UNC: PM’s Europe trip a ‘political joyride’

The content originally appeared on: Trinidad and Tobago Newsday


Opposition MP for Pointe a Pierre David Lee on Sunday questioned whether the Prime Minister’s recent trip to Switzerland, the United Kingdom and Netherlands was nothing more than a PR stunt.

Dr Rowley returned from his state business trip on Sunday.

He left for Switzerland, the United Kingdom and the Netherlands on September 2 for meetings with major global energy companies with investments in Trinidad and Tobago.

He held meetings with executives from Proman which is one of the largest downstream investors in the petrochemical gas industry in TT, particularly in methanol.

He also held meeting with executives from British Petroleum (BP) and Shell. He was accompanied by Energy Minister Stuart Young.

Lee said the Opposition was demanding accountability for all citizens. He said the prime minister’s trip was “a political joyride which he is calling an energy trip.”

Lee also said there were several questions he wanted to ask Rowley.

He said Rowley made two energy trips for the year which have not produced results for the country.

“Is there going to be an increase in oil and gas production for the country? Are we going to see new foreign direct investments that he is coming back home with in his briefcase and he is going to layout for us tomorrow of the millions and billions of new investment that he and Energy Minister Stuart Young have brought back for the country.”

Lee said the opposition believes it was a public relations stunt as the Budget Day was soon. The budget will be read on September 26.

He asked why did Rowley have to go to Germany to view one of Proman’s plants when there were 14 plants in TT.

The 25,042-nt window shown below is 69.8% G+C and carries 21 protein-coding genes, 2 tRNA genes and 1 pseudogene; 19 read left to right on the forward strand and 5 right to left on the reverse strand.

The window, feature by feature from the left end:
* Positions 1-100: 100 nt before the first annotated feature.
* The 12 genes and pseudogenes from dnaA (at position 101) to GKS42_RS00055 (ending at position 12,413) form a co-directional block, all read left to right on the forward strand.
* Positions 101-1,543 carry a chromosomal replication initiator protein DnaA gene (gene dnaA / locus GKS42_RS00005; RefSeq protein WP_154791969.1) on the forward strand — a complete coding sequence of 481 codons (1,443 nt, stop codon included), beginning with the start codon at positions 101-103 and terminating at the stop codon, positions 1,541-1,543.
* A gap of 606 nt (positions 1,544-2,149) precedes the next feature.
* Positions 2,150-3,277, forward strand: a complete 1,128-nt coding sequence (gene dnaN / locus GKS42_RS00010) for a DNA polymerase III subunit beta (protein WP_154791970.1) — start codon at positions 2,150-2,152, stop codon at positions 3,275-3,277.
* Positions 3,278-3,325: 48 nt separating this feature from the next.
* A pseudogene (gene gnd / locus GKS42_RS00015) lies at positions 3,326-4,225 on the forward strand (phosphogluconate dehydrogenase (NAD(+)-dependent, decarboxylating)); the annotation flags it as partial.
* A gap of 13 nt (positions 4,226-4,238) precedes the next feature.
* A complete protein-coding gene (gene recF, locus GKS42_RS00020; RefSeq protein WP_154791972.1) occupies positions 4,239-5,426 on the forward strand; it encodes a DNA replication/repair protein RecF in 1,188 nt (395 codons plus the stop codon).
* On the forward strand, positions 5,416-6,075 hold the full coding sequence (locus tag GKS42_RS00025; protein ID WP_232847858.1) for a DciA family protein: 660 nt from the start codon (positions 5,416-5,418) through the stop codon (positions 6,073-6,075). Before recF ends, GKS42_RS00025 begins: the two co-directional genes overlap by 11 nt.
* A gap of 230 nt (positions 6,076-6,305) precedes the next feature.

A September 6 media report said Rowley met and travelled with Proman’s chief executive David Cassidy from Zurich, Switzerland to the company’s office in Dusseldorf, Germany.

It said they met to discuss exploring opportunities for development in TT.

It added that future projects including proposals related to upstream gas projects and proposals to carbon capture utilisation and storage featured in the talks.

But Lee asked whether the meeting had to do with Clico’s part-ownership in Methanol Holdings (Trinidad) Ltd.

“We are asking, tell us, if there has been any undertaking by negotiations in Switzerland to sell out the asset or the shares that Clico owns in the methanol plant in Point Lisas to Proman?”

Speaking of the Paria Commission of Enquiry (CoE) not having resources to begin the enquiry, Lee said, it was disheartening to read that commission chairman Jerome Lynch KC had to go public to “beg and ask for certain basic needs to get the commission going.”

Lynch said the commission was without pens, paper, scanners, internet, desks, chairs, office furniture or staff to process over 4,000 pieces of documents. He also said while the commission as ready to begin its job, it could not do so without the basic tools.

“It is a setback for the families of the lost divers that they have to now witness this debacle that is taking place in front of them and in the media,” Lee said.

UNC called on the Government to put things in place to work with the commission so it can bring closure to the families of the four divers that died in February.